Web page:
This week, Senator Elizabeth Warren (D-MA) reintroduced the Buffett Rule under the name the “Fair Share TaxA tax is a mandatory payment or charge collected by local, state, and national governments from individuals or businesses to cover the costs of general government services, goods, and activities. .” This tax would be used to pay for a program that allows students to refinance their higher education loans at lower interest rates.
Generally, the “Fair Share Tax,” or Buffett Rule is a 30 percent minimum tax (income tax plus payroll taxA payroll tax is a tax paid on the wages and salaries of employees to finance social insurance programs like Social Security, Medicare, and unemployment insurance. Payroll taxes are social insurance taxes that comprise 24.8 percent of combined federal, state, and local government revenue, the second largest source of that combined tax revenue. minus charitable deductions) on individuals who make $1,000,000 or more.
High Income Individuals Already Pay High Effective Tax Rates and Pay a Disproportionately Large Share of the Income Tax that the Federal Government Collects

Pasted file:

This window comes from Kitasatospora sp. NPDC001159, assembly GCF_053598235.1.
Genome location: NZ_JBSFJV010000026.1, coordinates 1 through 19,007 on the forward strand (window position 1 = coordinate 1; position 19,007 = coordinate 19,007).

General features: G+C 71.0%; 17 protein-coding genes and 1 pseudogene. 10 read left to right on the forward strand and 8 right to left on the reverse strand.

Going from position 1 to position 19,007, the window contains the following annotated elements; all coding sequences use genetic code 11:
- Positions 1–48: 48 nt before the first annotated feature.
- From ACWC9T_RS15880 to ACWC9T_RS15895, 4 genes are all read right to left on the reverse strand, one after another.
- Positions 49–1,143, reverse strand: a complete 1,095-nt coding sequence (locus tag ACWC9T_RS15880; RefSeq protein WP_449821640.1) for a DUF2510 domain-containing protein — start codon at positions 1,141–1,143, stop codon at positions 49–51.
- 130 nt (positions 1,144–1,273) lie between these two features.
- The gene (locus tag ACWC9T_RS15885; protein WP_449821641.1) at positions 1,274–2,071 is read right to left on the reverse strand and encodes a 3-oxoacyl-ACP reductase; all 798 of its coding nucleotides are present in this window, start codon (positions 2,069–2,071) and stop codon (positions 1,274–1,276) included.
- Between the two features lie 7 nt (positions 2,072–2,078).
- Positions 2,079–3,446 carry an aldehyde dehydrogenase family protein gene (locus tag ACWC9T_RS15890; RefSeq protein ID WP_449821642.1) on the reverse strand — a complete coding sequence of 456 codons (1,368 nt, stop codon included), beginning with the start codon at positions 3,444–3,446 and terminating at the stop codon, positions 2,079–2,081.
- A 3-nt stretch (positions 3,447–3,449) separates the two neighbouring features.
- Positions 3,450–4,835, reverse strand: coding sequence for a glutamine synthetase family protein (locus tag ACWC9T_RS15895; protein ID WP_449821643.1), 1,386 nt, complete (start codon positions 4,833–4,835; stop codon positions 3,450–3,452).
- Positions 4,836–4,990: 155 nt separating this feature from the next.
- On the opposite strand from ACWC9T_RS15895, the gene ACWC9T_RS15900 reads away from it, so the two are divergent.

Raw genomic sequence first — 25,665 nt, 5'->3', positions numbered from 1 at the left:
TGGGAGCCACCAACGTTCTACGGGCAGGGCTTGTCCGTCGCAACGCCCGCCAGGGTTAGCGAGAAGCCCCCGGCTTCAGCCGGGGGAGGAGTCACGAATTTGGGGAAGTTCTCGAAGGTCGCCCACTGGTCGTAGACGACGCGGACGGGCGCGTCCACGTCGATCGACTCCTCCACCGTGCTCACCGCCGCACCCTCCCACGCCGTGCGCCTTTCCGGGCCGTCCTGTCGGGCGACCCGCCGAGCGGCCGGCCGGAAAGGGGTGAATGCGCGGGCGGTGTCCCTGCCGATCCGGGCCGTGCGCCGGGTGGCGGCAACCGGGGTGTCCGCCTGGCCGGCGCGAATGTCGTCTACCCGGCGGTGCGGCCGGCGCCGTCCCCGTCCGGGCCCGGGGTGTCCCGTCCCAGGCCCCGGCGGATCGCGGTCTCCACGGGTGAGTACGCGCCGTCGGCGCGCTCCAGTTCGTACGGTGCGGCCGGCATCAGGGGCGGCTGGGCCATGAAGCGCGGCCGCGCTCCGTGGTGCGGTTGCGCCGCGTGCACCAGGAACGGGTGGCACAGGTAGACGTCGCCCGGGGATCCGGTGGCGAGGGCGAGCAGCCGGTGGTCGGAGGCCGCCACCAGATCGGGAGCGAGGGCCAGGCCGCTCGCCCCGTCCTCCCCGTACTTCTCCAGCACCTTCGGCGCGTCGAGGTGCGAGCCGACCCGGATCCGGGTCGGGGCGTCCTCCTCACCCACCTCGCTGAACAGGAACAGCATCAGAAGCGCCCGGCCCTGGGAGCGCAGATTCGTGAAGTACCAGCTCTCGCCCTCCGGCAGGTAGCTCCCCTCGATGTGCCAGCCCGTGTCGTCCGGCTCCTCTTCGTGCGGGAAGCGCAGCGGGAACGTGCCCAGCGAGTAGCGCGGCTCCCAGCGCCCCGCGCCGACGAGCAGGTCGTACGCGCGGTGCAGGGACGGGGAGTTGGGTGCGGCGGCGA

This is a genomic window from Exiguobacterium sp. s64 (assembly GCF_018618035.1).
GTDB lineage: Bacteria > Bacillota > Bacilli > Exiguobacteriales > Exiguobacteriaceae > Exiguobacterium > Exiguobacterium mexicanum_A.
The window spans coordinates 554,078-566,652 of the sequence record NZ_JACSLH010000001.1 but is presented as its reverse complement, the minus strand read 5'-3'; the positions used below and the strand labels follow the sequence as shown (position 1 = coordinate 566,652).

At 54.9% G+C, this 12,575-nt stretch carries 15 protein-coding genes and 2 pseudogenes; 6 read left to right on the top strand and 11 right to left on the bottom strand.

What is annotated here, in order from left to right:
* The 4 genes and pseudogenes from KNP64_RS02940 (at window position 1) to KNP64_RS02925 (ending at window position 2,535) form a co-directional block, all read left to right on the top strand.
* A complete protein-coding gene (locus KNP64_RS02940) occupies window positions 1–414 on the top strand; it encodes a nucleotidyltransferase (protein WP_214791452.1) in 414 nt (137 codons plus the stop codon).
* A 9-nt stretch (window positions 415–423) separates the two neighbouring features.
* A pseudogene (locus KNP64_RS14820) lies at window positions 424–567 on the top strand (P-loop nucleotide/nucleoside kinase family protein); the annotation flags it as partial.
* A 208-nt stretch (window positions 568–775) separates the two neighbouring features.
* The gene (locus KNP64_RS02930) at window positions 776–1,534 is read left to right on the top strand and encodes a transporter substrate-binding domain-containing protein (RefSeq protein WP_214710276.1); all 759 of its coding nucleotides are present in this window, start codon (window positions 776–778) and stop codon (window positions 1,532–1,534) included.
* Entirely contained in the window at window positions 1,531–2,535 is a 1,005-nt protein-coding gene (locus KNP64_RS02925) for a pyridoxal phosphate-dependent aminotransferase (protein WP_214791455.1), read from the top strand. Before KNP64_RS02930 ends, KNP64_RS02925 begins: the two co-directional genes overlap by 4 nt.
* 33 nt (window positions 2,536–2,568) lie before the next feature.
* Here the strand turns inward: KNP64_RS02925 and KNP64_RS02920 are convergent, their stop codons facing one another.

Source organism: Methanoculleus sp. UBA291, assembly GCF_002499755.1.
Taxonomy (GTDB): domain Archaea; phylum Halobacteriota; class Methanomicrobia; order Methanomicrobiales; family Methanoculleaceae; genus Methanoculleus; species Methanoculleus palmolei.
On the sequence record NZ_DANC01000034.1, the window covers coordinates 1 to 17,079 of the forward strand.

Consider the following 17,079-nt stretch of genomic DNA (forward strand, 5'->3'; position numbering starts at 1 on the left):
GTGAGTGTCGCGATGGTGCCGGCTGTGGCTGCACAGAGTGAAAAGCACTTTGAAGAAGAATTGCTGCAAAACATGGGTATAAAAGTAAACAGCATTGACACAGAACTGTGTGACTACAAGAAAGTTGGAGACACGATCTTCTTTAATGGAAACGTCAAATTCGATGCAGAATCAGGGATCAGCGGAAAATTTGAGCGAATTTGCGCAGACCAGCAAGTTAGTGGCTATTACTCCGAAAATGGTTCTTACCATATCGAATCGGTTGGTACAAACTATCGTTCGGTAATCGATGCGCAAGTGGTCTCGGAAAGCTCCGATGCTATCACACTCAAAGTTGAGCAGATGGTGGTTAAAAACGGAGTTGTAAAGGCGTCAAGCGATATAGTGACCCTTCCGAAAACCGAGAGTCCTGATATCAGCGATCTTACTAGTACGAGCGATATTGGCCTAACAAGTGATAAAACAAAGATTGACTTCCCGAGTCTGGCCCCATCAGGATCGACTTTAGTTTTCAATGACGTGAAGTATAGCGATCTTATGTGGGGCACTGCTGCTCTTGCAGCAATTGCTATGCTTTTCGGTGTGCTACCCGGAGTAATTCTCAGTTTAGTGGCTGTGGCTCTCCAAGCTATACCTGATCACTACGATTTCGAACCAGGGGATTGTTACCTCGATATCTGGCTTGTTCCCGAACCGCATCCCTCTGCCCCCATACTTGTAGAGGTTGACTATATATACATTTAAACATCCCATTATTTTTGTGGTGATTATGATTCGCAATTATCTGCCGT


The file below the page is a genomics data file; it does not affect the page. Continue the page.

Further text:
The whole idea of the “Fair Share Tax” is based on the belief the high income individuals are not paying enough in taxes, or are paying lower effective tax rates than those who earn less. Warren Buffett famously claimed that his employees paid rates that average 36 percent while he only paid an effective tax rate of 17 percent.
Anecdotes aside, this is not how the U.S. tax system works. Our progressive taxA progressive tax is one where the average tax burden increases with income. High-income families pay a disproportionate share of the tax burden, while low- and middle-income taxpayers shoulder a relatively small tax burden. system taxes people at higher rates as they earn more. A recent Joint Committee on Taxation (JCT) study showed that those who make $1,000,000 or more pay an effective tax rate of 27 percent on just their federal individual income taxAn individual income tax (or personal income tax) is levied on the wages, salaries, investments, or other forms of income an individual or household earns. The U.S. imposes a progressive income tax where rates increase with income. The Federal Income Tax was established in 1913 with the ratification of the 16th Amendment. Though barely 100 years old, individual income taxes are the largest source of tax revenue in the U.S. . Although not an effective tax rate of 30 percent, it is still higher than any other income group.